The End of An Era

His grandfather was a Soloveitchik, but his father anglicized the name to Soloff.  His early life was spent in Williamsburg, Brooklyn, but he grew up in Lakewood, NJ.  His universe was inside the music clubs there, far afield from Talmudic texts that permeated those towns.  It’s unlikely that you knew he played the trumpet for the studio version of this Paul Simon classic.

His fame stemmed mostly from a trumpet solo he did with Blood, Sweat and Tears on Spinning Wheel in 1968.  Lew Soloff left the band in 1973, to enjoy a long career doing what he loved, and during which he worked every day to remain at the top of his craft.  Lew dropped dead on the sidewalk from a massive heart attack after dinner on March 8 at the age of 71.  Some say that’s the way to go …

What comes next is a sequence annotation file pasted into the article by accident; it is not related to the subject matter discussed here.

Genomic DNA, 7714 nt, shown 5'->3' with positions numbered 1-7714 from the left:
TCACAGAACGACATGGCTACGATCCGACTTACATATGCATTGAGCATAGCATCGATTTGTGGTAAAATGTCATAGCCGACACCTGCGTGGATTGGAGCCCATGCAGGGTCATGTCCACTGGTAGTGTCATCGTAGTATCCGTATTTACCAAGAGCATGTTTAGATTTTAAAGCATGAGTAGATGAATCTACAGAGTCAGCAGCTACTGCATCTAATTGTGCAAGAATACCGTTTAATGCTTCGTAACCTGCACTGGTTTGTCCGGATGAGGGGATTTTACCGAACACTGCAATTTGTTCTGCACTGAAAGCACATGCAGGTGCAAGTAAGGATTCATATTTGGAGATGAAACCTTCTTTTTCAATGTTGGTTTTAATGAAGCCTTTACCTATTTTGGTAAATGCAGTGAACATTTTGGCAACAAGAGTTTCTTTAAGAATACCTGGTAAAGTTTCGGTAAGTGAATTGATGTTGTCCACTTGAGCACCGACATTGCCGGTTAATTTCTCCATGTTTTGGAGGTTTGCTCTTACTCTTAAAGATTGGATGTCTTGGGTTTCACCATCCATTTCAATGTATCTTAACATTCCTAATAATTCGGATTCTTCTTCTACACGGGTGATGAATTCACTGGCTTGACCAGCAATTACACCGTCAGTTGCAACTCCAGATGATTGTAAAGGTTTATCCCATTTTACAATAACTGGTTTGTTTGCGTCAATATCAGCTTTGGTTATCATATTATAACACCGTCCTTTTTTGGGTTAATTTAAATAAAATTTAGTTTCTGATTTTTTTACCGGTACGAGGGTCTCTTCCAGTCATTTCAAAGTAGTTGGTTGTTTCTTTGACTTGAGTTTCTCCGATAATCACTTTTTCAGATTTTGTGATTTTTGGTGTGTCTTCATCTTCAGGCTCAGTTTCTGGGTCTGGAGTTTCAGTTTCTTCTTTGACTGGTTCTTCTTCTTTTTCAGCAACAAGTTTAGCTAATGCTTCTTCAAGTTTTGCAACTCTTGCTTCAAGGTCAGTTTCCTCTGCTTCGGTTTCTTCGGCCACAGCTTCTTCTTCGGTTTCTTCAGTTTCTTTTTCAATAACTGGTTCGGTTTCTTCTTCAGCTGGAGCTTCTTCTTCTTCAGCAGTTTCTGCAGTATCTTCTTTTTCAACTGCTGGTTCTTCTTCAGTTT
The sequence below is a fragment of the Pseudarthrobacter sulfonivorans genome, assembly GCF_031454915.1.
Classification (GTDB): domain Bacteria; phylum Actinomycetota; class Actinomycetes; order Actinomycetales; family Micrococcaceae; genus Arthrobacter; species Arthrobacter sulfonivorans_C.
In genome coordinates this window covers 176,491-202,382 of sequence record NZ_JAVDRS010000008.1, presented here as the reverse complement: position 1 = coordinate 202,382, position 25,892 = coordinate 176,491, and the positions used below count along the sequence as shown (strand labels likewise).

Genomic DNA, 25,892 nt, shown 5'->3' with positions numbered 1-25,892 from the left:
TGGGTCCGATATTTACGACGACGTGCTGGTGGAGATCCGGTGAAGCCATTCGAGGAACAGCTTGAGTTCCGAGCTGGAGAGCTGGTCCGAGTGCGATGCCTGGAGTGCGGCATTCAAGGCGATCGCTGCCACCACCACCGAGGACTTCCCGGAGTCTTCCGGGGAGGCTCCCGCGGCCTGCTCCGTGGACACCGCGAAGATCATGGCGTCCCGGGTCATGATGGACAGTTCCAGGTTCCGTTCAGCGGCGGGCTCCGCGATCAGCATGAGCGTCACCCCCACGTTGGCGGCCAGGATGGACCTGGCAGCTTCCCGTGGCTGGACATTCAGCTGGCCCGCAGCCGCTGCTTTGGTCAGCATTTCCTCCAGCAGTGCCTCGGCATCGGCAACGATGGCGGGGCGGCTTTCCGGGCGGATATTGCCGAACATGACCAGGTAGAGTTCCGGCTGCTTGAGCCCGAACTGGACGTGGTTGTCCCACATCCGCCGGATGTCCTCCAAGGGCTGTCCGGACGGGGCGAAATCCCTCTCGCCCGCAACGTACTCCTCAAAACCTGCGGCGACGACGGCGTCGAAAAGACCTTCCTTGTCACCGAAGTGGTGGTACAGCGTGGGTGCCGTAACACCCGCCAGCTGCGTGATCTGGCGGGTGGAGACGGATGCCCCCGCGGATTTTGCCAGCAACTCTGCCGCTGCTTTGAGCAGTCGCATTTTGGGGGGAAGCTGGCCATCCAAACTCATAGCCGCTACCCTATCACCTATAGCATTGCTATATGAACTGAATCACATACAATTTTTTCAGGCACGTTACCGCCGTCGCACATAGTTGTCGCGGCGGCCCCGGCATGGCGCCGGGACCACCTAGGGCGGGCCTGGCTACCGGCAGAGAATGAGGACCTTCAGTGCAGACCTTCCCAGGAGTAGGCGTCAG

About Leonard J. Press, O.D., FAAO, FCOVD

Developmental Optometry is my passion as well as occupation. Blogging allows me to share thoughts in a unique visual style.
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3 Responses to The End of An Era

  1. Marc Rachmuth says:

    Rest in peace, Lew. Thank you for the pleasure of your music. Rest in peace.

  2. doctuhdon says:

    Did not know about this connection. Wow.

  3. Hope the “Hope Springs Eternal” Season is treating you well, my friends. Life is so full of such ittle surprises. Love discovering these tidbits below the radar and behind the scences – perhaps much coheres so well precisely owing to the sum being great than its parts – as was the case with BS&T and the Boys who got together from playing gigs in the Catskills.

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